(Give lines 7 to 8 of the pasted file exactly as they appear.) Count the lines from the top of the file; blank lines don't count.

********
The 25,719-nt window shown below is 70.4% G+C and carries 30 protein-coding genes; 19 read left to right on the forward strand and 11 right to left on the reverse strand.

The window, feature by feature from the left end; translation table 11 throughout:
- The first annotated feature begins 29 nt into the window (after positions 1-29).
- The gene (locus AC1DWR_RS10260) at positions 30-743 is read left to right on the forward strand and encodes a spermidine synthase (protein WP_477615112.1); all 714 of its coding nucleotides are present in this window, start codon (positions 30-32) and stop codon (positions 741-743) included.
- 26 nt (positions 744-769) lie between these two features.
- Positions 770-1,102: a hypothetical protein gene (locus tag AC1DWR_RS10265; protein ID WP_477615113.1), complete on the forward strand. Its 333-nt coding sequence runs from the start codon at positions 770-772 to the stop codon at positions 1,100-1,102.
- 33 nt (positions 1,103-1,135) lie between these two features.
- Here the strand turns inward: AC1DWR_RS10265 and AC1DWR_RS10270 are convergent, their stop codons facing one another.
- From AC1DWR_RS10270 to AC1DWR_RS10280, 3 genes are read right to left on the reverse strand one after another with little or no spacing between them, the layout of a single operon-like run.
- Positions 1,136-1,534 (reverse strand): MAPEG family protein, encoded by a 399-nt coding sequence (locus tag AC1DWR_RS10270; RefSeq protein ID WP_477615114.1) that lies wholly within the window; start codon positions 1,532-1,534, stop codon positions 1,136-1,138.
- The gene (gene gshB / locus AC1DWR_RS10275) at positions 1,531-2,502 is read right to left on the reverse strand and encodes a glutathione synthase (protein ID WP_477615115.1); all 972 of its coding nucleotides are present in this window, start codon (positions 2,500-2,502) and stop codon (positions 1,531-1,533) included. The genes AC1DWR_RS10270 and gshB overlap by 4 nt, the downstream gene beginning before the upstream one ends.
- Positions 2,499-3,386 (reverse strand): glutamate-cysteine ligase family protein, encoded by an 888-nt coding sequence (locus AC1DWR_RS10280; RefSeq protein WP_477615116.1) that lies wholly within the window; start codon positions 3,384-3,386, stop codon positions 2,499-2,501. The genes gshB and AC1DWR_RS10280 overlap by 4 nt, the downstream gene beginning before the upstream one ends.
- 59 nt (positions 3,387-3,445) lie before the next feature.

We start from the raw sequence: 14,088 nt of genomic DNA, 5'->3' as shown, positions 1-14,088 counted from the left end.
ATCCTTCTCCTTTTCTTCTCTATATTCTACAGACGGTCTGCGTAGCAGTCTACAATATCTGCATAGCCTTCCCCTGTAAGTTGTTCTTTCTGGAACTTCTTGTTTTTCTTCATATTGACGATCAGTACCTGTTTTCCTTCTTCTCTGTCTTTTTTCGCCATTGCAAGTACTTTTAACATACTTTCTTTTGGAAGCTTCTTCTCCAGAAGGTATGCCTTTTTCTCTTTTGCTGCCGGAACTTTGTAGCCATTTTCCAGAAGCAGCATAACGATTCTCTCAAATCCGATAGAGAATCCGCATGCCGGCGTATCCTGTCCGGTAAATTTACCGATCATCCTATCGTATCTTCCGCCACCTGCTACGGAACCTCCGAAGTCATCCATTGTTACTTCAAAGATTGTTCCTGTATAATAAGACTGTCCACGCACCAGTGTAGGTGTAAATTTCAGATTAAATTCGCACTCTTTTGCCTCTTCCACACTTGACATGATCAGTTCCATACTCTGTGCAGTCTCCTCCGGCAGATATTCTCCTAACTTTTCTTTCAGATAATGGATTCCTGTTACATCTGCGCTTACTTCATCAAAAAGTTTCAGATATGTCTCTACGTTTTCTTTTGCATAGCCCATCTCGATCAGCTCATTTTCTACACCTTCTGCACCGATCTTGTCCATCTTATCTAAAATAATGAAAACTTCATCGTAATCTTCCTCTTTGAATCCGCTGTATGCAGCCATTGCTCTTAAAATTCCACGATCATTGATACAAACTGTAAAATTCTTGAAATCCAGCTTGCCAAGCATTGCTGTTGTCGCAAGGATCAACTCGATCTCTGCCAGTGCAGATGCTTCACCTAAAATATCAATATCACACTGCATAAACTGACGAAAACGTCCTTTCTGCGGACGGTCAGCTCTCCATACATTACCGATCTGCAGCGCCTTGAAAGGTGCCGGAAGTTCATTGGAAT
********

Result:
- 33 nt (positions 1,103-1,135) lie between these two features.
- Here the strand turns inward: AC1DWR_RS10265 and AC1DWR_RS10270 are convergent, their stop codons facing one another.